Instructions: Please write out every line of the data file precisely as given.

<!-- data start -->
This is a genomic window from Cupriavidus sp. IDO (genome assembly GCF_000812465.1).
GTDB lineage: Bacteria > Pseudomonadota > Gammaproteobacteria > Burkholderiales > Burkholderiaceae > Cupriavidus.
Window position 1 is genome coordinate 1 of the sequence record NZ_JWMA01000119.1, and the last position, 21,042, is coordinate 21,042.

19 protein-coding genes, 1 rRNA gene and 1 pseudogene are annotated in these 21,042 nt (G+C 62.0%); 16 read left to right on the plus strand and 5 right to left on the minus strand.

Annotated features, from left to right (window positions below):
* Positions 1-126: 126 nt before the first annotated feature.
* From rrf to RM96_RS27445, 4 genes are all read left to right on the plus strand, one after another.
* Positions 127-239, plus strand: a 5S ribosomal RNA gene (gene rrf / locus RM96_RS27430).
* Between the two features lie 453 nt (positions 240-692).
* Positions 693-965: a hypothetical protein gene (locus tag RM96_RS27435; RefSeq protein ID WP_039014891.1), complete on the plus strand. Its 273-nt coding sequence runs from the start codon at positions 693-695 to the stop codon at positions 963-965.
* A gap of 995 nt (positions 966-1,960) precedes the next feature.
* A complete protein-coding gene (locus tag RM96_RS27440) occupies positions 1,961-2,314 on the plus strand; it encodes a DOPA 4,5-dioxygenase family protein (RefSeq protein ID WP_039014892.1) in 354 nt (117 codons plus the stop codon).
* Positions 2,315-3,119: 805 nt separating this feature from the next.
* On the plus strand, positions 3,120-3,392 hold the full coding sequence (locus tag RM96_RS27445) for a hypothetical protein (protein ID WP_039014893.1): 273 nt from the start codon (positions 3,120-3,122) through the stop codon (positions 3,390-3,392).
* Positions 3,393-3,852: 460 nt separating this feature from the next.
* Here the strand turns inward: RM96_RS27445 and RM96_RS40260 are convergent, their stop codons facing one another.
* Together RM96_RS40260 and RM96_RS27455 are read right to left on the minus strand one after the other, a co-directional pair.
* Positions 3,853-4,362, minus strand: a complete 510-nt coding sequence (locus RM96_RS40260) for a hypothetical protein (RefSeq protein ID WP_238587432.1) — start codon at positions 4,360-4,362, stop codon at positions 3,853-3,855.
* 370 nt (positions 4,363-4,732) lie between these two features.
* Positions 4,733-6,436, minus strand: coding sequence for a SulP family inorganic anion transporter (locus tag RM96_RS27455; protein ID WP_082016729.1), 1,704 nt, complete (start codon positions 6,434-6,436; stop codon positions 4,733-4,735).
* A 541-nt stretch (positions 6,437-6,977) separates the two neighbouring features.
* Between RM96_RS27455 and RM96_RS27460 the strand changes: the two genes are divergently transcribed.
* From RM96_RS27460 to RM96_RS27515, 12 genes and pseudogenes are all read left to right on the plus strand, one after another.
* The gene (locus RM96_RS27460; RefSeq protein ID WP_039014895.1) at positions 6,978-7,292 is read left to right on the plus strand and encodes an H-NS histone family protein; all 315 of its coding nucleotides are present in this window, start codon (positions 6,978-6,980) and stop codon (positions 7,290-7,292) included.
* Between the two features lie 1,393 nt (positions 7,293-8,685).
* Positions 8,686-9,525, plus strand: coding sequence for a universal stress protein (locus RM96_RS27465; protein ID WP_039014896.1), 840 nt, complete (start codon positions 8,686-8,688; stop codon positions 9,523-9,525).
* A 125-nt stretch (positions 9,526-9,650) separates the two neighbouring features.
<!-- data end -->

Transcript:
This is a genomic window from Cupriavidus sp. IDO (genome assembly GCF_000812465.1).
GTDB lineage: Bacteria > Pseudomonadota > Gammaproteobacteria > Burkholderiales > Burkholderiaceae > Cupriavidus.
Window position 1 is genome coordinate 1 of the sequence record NZ_JWMA01000119.1, and the last position, 21,042, is coordinate 21,042.

19 protein-coding genes, 1 rRNA gene and 1 pseudogene are annotated in these 21,042 nt (G+C 62.0%); 16 read left to right on the plus strand and 5 right to left on the minus strand.

Annotated features, from left to right (window positions below):
* Positions 1-126: 126 nt before the first annotated feature.
* From rrf to RM96_RS27445, 4 genes are all read left to right on the plus strand, one after another.
* Positions 127-239, plus strand: a 5S ribosomal RNA gene (gene rrf / locus RM96_RS27430).
* Between the two features lie 453 nt (positions 240-692).
* Positions 693-965: a hypothetical protein gene (locus tag RM96_RS27435; RefSeq protein ID WP_039014891.1), complete on the plus strand. Its 273-nt coding sequence runs from the start codon at positions 693-695 to the stop codon at positions 963-965.
* A gap of 995 nt (positions 966-1,960) precedes the next feature.
* A complete protein-coding gene (locus tag RM96_RS27440) occupies positions 1,961-2,314 on the plus strand; it encodes a DOPA 4,5-dioxygenase family protein (RefSeq protein ID WP_039014892.1) in 354 nt (117 codons plus the stop codon).
* Positions 2,315-3,119: 805 nt separating this feature from the next.
* On the plus strand, positions 3,120-3,392 hold the full coding sequence (locus tag RM96_RS27445) for a hypothetical protein (protein ID WP_039014893.1): 273 nt from the start codon (positions 3,120-3,122) through the stop codon (positions 3,390-3,392).
* Positions 3,393-3,852: 460 nt separating this feature from the next.
* Here the strand turns inward: RM96_RS27445 and RM96_RS40260 are convergent, their stop codons facing one another.
* Together RM96_RS40260 and RM96_RS27455 are read right to left on the minus strand one after the other, a co-directional pair.
* Positions 3,853-4,362, minus strand: a complete 510-nt coding sequence (locus RM96_RS40260) for a hypothetical protein (RefSeq protein ID WP_238587432.1) — start codon at positions 4,360-4,362, stop codon at positions 3,853-3,855.
* 370 nt (positions 4,363-4,732) lie between these two features.
* Positions 4,733-6,436, minus strand: coding sequence for a SulP family inorganic anion transporter (locus tag RM96_RS27455; protein ID WP_082016729.1), 1,704 nt, complete (start codon positions 6,434-6,436; stop codon positions 4,733-4,735).
* A 541-nt stretch (positions 6,437-6,977) separates the two neighbouring features.
* Between RM96_RS27455 and RM96_RS27460 the strand changes: the two genes are divergently transcribed.
* From RM96_RS27460 to RM96_RS27515, 12 genes and pseudogenes are all read left to right on the plus strand, one after another.
* The gene (locus RM96_RS27460; RefSeq protein ID WP_039014895.1) at positions 6,978-7,292 is read left to right on the plus strand and encodes an H-NS histone family protein; all 315 of its coding nucleotides are present in this window, start codon (positions 6,978-6,980) and stop codon (positions 7,290-7,292) included.
* Between the two features lie 1,393 nt (positions 7,293-8,685).
* Positions 8,686-9,525, plus strand: coding sequence for a universal stress protein (locus RM96_RS27465; protein ID WP_039014896.1), 840 nt, complete (start codon positions 8,686-8,688; stop codon positions 9,523-9,525).
* A 125-nt stretch (positions 9,526-9,650) separates the two neighbouring features.